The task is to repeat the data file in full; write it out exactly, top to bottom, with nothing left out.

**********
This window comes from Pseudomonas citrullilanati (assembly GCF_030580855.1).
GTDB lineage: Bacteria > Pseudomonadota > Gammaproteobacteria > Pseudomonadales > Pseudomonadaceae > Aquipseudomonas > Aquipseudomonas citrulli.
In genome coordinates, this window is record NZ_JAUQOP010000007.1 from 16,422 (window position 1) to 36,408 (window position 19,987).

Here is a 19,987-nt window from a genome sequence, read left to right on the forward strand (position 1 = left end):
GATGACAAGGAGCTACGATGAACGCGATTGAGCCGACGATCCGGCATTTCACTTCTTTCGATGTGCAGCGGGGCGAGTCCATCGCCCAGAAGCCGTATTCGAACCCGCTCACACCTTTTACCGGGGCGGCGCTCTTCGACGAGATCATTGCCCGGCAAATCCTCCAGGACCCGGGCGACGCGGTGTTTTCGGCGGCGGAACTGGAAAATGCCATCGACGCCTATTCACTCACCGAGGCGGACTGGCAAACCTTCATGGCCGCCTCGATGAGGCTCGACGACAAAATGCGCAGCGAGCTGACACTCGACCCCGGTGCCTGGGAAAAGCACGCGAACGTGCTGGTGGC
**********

This window comes from Pseudomonas citrullilanati (assembly GCF_030580855.1).
GTDB lineage: Bacteria > Pseudomonadota > Gammaproteobacteria > Pseudomonadales > Pseudomonadaceae > Aquipseudomonas > Aquipseudomonas citrulli.
In genome coordinates, this window is record NZ_JAUQOP010000007.1 from 16,422 (window position 1) to 36,408 (window position 19,987).

Here is a 19,987-nt window from a genome sequence, read left to right on the forward strand (position 1 = left end):
GATGACAAGGAGCTACGATGAACGCGATTGAGCCGACGATCCGGCATTTCACTTCTTTCGATGTGCAGCGGGGCGAGTCCATCGCCCAGAAGCCGTATTCGAACCCGCTCACACCTTTTACCGGGGCGGCGCTCTTCGACGAGATCATTGCCCGGCAAATCCTCCAGGACCCGGGCGACGCGGTGTTTTCGGCGGCGGAACTGGAAAATGCCATCGACGCCTATTCACTCACCGAGGCGGACTGGCAAACCTTCATGGCCGCCTCGATGAGGCTCGACGACAAAATGCGCAGCGAGCTGACACTCGACCCCGGTGCCTGGGAAAAGCACGCGAACGTGCTGGTGGC